Before I came to work among Mixtec Indians in southern Mexico, I was part of a Honduran church-planting movement with Anabaptist values. The movement was explosive, birthing new churches all around me that were free to reproduce because they did not define church or leadership in the traditional way. Every new church opened with biblically chosen leaders who baptized and served Communion, and trained others to do so—through mentored discipleship, in their homes, through their own network of extension work.
But into this scenario of multiplying rural churches came ordained pastors from Tegucigalpa, the capital, who told the rural pastors that these were not real churches and that their leaders were not true pastors because the leaders did not hold degrees and they were not properly ordained. The leadership of the movement was in crisis, its confidence shaken over the issue of authority. Who decides when a gathering is a church? Who appoints leaders? Early Anabaptists would have recognized this controversy. There are always “Judaizers.”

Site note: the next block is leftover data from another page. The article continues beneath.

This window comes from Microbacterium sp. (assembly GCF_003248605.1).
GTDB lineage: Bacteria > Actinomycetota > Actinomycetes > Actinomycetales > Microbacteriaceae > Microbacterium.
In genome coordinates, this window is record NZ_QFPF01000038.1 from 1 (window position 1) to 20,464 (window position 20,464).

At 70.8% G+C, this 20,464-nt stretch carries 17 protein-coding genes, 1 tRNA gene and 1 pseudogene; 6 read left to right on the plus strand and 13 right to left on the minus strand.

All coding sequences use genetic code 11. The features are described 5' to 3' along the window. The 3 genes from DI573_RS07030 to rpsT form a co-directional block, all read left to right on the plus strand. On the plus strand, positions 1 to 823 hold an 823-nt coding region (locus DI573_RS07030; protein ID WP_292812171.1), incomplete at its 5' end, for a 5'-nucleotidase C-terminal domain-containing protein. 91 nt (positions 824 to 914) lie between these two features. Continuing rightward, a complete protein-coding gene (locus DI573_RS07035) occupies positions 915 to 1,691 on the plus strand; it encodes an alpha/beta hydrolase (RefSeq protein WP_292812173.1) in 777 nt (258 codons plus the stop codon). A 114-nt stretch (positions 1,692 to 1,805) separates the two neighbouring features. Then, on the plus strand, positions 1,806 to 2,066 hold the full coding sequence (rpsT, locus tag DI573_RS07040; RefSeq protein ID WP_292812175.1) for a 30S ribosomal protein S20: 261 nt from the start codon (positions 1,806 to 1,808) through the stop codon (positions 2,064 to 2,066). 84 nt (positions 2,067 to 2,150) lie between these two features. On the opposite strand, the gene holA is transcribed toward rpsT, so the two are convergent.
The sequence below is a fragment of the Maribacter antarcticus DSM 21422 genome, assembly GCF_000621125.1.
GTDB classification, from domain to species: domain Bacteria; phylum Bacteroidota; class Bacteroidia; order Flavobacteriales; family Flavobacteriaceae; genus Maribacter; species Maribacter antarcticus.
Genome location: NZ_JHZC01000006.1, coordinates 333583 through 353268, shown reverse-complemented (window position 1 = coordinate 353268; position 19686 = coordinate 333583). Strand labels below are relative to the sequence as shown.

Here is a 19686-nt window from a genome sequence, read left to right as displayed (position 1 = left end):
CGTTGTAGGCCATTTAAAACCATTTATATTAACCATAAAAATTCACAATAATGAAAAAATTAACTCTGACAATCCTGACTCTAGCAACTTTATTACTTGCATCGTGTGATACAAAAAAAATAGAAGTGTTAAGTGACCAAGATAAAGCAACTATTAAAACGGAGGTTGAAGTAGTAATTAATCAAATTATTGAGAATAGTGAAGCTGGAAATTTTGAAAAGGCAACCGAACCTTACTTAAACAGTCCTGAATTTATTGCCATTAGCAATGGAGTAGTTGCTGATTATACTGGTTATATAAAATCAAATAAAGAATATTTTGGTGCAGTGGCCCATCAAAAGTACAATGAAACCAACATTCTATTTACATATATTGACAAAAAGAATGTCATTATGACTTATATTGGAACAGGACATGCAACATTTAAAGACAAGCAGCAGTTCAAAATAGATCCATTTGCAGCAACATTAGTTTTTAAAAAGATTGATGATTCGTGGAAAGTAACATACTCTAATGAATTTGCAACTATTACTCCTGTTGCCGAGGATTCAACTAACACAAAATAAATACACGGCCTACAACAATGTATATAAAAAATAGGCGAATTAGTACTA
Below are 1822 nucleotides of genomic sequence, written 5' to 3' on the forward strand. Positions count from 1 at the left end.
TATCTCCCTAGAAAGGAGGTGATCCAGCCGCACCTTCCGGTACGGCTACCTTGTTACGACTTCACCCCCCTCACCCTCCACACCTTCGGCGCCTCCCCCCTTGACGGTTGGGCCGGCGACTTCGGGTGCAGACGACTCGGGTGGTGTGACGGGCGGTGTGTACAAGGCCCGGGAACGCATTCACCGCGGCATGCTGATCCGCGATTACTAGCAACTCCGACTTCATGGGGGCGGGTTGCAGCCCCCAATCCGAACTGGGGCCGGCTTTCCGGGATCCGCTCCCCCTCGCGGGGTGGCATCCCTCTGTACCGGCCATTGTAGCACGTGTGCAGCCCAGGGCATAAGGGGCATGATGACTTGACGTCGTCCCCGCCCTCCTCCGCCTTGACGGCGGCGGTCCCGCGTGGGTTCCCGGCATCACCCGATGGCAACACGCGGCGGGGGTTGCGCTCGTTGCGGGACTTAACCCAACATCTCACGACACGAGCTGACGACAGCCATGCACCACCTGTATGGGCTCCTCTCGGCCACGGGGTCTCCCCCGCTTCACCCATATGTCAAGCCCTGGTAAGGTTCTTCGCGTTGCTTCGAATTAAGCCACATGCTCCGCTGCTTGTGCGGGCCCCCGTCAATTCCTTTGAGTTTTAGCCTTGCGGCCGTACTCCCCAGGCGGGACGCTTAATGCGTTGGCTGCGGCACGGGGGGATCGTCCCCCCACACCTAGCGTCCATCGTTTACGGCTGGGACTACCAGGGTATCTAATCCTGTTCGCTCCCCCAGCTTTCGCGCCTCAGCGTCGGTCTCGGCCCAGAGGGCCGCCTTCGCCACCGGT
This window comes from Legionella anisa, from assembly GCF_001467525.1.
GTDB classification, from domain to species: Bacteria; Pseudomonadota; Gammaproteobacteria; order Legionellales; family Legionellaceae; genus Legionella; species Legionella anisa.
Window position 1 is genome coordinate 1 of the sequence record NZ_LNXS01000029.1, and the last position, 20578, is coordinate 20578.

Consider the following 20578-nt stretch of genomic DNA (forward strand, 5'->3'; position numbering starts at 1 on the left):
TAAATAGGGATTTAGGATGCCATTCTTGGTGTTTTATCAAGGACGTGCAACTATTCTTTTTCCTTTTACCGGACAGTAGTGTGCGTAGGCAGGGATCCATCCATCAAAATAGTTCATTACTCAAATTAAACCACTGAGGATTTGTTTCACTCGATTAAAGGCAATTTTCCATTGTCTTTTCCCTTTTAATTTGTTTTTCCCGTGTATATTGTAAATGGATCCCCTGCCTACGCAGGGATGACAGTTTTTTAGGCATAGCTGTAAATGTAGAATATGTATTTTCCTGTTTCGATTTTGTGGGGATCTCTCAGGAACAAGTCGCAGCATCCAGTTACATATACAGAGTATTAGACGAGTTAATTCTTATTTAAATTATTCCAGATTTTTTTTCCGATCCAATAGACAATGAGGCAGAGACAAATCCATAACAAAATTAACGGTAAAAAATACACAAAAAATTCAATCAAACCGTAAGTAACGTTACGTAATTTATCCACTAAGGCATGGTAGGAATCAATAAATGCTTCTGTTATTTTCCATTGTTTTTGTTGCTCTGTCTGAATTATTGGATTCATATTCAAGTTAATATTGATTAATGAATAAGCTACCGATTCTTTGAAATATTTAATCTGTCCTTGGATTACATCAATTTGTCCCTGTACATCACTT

After prayer and biblical study, the leadership team—a partnership between one white missionary and a handful of local leaders—adopted a hermeneutical tool that would give a “Jerusalem Council blessing” to the rural churches in crisis. It was an Anabaptist “hermeneutic of obedience,” insisting that Jesus held absolute authority above all others. It held that Jesus had given the church its supreme mandates in his teachings and Commission, which could be summarized in the seven acts of obedience mentioned above.
With this simple tool, the Honduran pastors could know what the “all” of the Great Commission actually was. Focused on the authority of Jesus himself, they could know that they were churches because they had gathered in Jesus’s name to joyously obey his “all that I have commanded.” They could know that their leaders were true leaders because they were shepherding the flock, leading it into loving obedience to their true authority.